Taylor: New T board different by design

The new MBTA board is turning out to be very different from its predecessor, and chair Betsy Taylor says that’s by design.

Some of the differences were mandated by the Legislature. The old board, called the Fiscal and Management Control Board, had five members; the new board has seven. The old board typically met twice a month and its meetings often ran long; the new board meets once a month and its meetings follow a very tight schedule.  

The big difference isn’t anything mentioned in the legislation creating the board. The old board was a reflection of its name — hands-on, in some cases driving policy at the MBTA. The new board is more reactive, letting T staff set the agenda.

“That’s quite intentional,” said Taylor on The Codcast. “The secretary of transportation and the GM [of the MBTA] worked with the governor and the Legislature to create this new board. They wanted it to be more like the [Department of Transportation] board. They did not want it to be a control board.”

Taylor said the control board was created during the emergency snow crisis of 2015, when the T closed for several days, and needed to take control. “That’s what it was and that’s probably what the T needed at the time,” she said. “The hope is now that the T management and the staff can take a stronger role and the board can function more like the DOT board and less like the control board.”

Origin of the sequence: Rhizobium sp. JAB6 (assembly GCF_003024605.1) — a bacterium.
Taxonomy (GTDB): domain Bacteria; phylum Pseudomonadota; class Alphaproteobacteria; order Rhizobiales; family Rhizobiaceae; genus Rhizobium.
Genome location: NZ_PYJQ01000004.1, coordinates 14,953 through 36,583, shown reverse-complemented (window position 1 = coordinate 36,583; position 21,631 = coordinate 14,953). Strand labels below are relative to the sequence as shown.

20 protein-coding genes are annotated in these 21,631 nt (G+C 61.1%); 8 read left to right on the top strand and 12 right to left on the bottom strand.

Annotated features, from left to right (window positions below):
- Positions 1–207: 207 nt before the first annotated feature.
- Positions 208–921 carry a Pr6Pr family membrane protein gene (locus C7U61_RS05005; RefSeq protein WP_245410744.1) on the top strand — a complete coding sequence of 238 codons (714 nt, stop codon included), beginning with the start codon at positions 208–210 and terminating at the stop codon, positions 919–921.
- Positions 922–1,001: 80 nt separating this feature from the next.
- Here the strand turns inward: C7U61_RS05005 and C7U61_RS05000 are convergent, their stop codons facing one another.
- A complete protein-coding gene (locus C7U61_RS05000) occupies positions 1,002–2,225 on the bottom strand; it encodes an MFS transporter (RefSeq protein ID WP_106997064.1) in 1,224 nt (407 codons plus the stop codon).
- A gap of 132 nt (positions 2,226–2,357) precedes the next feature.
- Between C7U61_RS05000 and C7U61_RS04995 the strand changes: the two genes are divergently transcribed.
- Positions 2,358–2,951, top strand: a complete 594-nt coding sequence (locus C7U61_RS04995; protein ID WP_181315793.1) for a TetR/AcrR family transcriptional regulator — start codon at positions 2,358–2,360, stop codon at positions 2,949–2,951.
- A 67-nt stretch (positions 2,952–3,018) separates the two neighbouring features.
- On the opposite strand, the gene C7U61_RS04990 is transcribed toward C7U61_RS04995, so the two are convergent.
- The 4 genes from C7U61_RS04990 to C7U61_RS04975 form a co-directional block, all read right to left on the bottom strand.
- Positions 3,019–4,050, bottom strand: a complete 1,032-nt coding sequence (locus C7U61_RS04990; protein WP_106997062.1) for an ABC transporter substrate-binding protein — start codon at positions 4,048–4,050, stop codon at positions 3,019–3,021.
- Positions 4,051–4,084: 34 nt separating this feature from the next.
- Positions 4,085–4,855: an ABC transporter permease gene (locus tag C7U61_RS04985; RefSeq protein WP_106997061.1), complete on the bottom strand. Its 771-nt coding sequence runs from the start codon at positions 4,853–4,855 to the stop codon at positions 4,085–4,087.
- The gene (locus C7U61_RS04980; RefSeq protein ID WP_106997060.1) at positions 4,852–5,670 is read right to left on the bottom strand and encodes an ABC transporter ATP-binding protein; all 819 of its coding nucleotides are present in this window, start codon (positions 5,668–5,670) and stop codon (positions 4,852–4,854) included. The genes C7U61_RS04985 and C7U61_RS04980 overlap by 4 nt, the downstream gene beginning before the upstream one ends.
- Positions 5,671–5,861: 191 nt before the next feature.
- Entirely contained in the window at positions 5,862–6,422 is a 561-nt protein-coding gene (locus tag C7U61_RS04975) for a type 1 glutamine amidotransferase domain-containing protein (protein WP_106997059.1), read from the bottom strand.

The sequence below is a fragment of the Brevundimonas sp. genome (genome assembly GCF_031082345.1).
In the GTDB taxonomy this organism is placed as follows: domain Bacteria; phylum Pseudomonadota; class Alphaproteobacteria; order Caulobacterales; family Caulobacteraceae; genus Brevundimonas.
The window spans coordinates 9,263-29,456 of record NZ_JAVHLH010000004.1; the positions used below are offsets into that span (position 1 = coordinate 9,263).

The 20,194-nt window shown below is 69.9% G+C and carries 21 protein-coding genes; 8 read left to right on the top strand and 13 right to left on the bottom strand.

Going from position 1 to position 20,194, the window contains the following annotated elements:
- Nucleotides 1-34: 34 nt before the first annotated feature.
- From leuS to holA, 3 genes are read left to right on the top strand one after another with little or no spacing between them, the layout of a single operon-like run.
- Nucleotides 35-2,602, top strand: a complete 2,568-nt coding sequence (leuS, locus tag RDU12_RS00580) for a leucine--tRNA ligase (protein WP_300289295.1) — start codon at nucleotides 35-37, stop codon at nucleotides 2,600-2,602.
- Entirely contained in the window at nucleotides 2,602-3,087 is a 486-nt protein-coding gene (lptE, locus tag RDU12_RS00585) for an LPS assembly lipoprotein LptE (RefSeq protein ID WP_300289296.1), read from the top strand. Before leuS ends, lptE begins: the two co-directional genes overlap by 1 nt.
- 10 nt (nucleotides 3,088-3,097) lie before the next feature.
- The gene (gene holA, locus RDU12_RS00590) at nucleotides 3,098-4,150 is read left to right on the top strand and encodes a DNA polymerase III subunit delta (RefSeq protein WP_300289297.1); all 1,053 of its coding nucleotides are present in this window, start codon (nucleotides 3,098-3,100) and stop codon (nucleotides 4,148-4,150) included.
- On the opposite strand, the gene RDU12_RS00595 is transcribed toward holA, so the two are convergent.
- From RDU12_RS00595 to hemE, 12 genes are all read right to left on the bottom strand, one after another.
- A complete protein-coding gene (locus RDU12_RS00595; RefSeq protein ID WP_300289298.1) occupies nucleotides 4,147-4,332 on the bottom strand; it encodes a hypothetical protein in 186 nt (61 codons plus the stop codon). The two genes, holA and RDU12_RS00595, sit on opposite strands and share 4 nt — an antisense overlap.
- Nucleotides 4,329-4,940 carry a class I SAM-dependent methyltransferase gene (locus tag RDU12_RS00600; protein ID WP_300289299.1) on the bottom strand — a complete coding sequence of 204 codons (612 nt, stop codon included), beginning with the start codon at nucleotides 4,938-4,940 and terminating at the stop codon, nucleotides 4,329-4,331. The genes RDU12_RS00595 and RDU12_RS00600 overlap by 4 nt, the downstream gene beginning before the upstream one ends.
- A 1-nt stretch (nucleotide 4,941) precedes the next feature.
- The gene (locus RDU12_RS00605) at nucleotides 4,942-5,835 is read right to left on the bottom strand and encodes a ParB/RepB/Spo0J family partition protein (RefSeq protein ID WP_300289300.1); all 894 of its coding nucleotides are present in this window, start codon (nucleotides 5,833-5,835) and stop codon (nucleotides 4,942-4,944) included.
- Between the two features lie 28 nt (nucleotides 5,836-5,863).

That may sound like a minor tweak, but it’s actually a fundamental shift. Many transportation advocates came to rely on the control board to leverage action at the MBTA, but that may be far less likely now. The MassDOT board, which Taylor has served on the last six years as a finance expert, has a history of ratifying or raising mild concerns about transportation policies, not initiating them. 

A good example of the shift at the T is the debate on means-tested fares — fares adjusted based on the income level of the rider. Before its mandate expired in June, the control board held a number of discussions on means-tested fares and passed a resolution directing staff to develop a pilot project to test the concept and present that pilot to the new board in October for action. No pilot has been presented to the board, and advocates at last week’s meeting pressed for an explanation but didn’t get one. 

“Whatever work the staff has done will bubble up with [MBTA General Manager] Steve Poftak,” Taylor said. “As I said, we will be discussing the issues of fares in January and we will have public discussion and people will hear what that discussion is.”

Asked whether the discussion in January will be about means-tested fares or the broader issue of fares, Taylor said she thought it would be the broader issue. But she said there is no current plan to raise fares. 

“The current five-year [budget] projections assume there will be no fare increase for five years, so I don’t think there is specific talk [about raising fares],” Taylor said. “I will say, having read and studied those five-year projections, there is a very clear need for some form of additional revenue. There are all sorts of possibilities. I have some ideas. I’m sure my fellow board members have some ideas, but there is no doubt that there is a need for additional revenue.”